ROME, NOV. 22, 2004 (Zenit.org).- An expert in ecclesial affairs cautions about a growing anti-clerical mentality and the conformism that it is producing.
Father Giandomenico Mucci writes about the trend in the latest edition of the review Civiltà Cattolica.
“Anti-clericalism is a political view,” he writes, borrowing a phrase from philosopher Richard Rorty. “It is the idea that ecclesiastical institutions, despite all the good they do, are dangerous for the health of democratic societies.”
Yet, in the face of this anti-clerical mentality, “in general, silence is kept,” says Father Mucci, an expert in ecclesial affairs.
Articles that appear in Civiltà Cattolica are reviewed by the Vatican Secretariat of State before publication.
In the article, Father Mucci states: “Laicism is a positive value, recognized by the Church when it means the autonomy of the civil and political sphere from the religious-ecclesiastical.” He justifies it with three principles: “the inseparable character between politics and morality; the separation between political society and religious community; and the exclusion of agnosticism or state atheism.”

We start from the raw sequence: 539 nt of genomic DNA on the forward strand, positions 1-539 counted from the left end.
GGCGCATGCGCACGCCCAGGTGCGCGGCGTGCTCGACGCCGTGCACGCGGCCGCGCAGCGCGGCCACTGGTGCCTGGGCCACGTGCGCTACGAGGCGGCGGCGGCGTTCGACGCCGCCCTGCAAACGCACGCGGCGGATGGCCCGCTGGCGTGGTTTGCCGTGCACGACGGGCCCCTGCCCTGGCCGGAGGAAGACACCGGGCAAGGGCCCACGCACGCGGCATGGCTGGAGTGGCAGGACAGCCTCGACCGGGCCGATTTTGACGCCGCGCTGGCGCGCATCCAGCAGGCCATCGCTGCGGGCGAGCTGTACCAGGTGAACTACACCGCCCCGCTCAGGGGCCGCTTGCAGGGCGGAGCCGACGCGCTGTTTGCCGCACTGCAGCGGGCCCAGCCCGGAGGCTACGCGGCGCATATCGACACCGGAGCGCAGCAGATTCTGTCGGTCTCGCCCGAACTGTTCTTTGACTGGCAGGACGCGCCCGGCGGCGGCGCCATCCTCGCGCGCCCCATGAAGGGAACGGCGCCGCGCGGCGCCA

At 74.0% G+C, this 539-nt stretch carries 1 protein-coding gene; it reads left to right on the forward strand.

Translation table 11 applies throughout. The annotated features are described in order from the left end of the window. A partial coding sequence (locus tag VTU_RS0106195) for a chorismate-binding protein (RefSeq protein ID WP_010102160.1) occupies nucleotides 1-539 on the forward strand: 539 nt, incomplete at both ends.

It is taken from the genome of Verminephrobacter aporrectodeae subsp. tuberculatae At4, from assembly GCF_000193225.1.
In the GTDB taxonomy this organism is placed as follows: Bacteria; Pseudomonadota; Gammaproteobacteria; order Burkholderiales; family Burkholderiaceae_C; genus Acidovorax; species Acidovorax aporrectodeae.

“Laicism is profoundly linked with pluralism, which is the immediate consequence of freedom,” he explains.
“For its part, the only thing the Church does is to show its concern not to confuse the plurality of culturally and politically legitimate options, with pluralism on the question of moral principles or of substantial values in the Christian conscience,” the priest continues.
Father Mucci distinguishes between laicism and secularism, quoting intellectual Claudio Magris, who describes the latter as an intolerant current typical of bourgeois environments — middle or upper class — because of their religious beliefs or values on life.
The priests explains that laicism is not “monolithic” and acknowledges that there are many differences within it, mentioning for example the diverse secularist conceptions in France — an “interpretation that is based on an atheist and agnostic view of the world” — and in Italy “which scorns doctrines and opinions of the Catholic world.”
The article ends with a question: “Is there a new form of despotism at the door?”